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Old 12-18-2006, 03:08 PM   #11
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Corey, here is the basic principle of how a rice cooker works. As for which brand works better than another, and which is more versitle than another ... well, you might want to read the box to see what it says as to it's operation (does it go to a keep warm mode or turn off when done?) for example. Some actually have setting for using differents kinds of rice, etc.

As for size ... again read the box. Most that I researched used the volume of dry rice ... so a 3-cup rice cooker would use 3-cups of dry rice and produce about 6-cups cooked long-grain white rice. A couple were based on the amount of cooked rice.

I would go for one with a non-stick lining.

Hope this helps ....
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Old 12-18-2006, 03:16 PM   #12
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Some of the Zojiroushi models have the inner containers with nonstick coatings.
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Old 12-18-2006, 03:23 PM   #13
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Looking at the links Michael provided, I see an enormous spread in prices! They range from $20 - $200.!!

If you are buying a rice cooker to cook and keep rice warm and the $20 model does the job, why would I spend ten times the price to do the same job?
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Old 12-18-2006, 07:21 PM   #14
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Quote:
Originally Posted by Corey123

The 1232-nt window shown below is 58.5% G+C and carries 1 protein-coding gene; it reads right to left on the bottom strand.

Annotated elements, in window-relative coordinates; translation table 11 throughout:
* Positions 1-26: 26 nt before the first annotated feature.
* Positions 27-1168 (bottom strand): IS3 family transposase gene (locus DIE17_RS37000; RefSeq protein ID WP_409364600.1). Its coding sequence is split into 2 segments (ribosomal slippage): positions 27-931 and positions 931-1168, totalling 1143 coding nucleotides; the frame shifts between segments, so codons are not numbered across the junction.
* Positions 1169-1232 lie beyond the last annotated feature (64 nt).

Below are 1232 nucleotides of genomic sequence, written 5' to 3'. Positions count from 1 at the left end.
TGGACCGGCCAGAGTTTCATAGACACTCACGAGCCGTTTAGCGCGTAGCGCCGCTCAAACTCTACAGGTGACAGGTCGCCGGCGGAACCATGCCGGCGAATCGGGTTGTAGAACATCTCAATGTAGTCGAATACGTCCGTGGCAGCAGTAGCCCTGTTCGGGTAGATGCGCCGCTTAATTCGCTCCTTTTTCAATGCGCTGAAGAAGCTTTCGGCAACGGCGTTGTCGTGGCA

Some of the Zoshiroushi models have the inner containers with nonstick coatings.

We have the Zojiruschi NhS 10 6 cup cooker which is a nice size for 2 to 4 people.

The el-cheapo White-Westinghouse we had before only lasted about 3 years.
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Old 12-18-2006, 07:58 PM   #15
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I have a $20 Black & Decker Walmart jobber with a non-stick bowl.

Nice n' simple operation with a single on/off switch. You really need to run a couple batches to really discover which rice/water ratios work best. Other factors introduce other variables as well, such as how long you let the rice soak ("bloom") in the water before switching it on, and how long you allow it to rest afterwords. For simple long-grain rice, I first wash it 5-6 times until clean. Then I use the ratio of 1-C to 1-C, plus 1/4-C water. Next, I allow it 20min or so to bloom. Then I run the cook cycle of the cooker, remove the bowl, and allow it to sit covered for 15min.

I use it at least once a week, sometimes more.
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Old 12-18-2006, 08:29 PM   #16
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I've just made my choice!!

I ordered the Zojiroushi model NSKCC05 Rice Cooker from Cooking.com. Should arrive by December 28.

I figured that this was the perfect size for me, since it's just me. It cost $129.95.

I saved $9.95 on the shipping charge by entering a special code number. So if you order one from that website, remember to do that.